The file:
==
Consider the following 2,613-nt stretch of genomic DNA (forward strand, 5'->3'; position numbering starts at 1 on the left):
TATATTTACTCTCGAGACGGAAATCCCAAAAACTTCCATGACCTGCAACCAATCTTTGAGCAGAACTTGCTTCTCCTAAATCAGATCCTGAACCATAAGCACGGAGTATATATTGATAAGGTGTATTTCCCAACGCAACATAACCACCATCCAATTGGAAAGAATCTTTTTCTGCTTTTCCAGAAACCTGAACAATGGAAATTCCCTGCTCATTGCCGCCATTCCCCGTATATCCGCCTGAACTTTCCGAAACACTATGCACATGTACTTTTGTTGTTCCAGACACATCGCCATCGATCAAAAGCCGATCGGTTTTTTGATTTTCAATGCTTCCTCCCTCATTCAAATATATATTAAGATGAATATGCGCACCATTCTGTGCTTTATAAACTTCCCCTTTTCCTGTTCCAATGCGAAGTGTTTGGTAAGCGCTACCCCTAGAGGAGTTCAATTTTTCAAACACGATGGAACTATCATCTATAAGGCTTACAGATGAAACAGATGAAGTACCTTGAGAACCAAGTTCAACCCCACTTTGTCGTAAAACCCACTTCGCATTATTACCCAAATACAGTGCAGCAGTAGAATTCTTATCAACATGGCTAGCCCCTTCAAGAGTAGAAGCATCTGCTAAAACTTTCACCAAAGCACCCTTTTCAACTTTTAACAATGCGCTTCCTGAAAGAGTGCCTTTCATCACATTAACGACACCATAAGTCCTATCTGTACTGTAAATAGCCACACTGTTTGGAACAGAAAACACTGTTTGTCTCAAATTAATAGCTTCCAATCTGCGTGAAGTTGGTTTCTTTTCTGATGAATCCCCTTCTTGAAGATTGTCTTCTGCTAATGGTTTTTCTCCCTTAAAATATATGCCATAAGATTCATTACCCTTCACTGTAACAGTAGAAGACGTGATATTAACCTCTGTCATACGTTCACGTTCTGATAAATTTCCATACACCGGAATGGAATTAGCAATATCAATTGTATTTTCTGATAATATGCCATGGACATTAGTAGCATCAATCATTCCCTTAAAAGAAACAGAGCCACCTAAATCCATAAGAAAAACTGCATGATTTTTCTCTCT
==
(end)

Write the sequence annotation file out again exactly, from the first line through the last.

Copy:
Consider the following 2,613-nt stretch of genomic DNA (forward strand, 5'->3'; position numbering starts at 1 on the left):
TATATTTACTCTCGAGACGGAAATCCCAAAAACTTCCATGACCTGCAACCAATCTTTGAGCAGAACTTGCTTCTCCTAAATCAGATCCTGAACCATAAGCACGGAGTATATATTGATAAGGTGTATTTCCCAACGCAACATAACCACCATCCAATTGGAAAGAATCTTTTTCTGCTTTTCCAGAAACCTGAACAATGGAAATTCCCTGCTCATTGCCGCCATTCCCCGTATATCCGCCTGAACTTTCCGAAACACTATGCACATGTACTTTTGTTGTTCCAGACACATCGCCATCGATCAAAAGCCGATCGGTTTTTTGATTTTCAATGCTTCCTCCCTCATTCAAATATATATTAAGATGAATATGCGCACCATTCTGTGCTTTATAAACTTCCCCTTTTCCTGTTCCAATGCGAAGTGTTTGGTAAGCGCTACCCCTAGAGGAGTTCAATTTTTCAAACACGATGGAACTATCATCTATAAGGCTTACAGATGAAACAGATGAAGTACCTTGAGAACCAAGTTCAACCCCACTTTGTCGTAAAACCCACTTCGCATTATTACCCAAATACAGTGCAGCAGTAGAATTCTTATCAACATGGCTAGCCCCTTCAAGAGTAGAAGCATCTGCTAAAACTTTCACCAAAGCACCCTTTTCAACTTTTAACAATGCGCTTCCTGAAAGAGTGCCTTTCATCACATTAACGACACCATAAGTCCTATCTGTACTGTAAATAGCCACACTGTTTGGAACAGAAAACACTGTTTGTCTCAAATTAATAGCTTCCAATCTGCGTGAAGTTGGTTTCTTTTCTGATGAATCCCCTTCTTGAAGATTGTCTTCTGCTAATGGTTTTTCTCCCTTAAAATATATGCCATAAGATTCATTACCCTTCACTGTAACAGTAGAAGACGTGATATTAACCTCTGTCATACGTTCACGTTCTGATAAATTTCCATACACCGGAATGGAATTAGCAATATCAATTGTATTTTCTGATAATATGCCATGGACATTAGTAGCATCAATCATTCCCTTAAAAGAAACAGAGCCACCTAAATCCATAAGAAAAACTGCATGATTTTTCTCTCT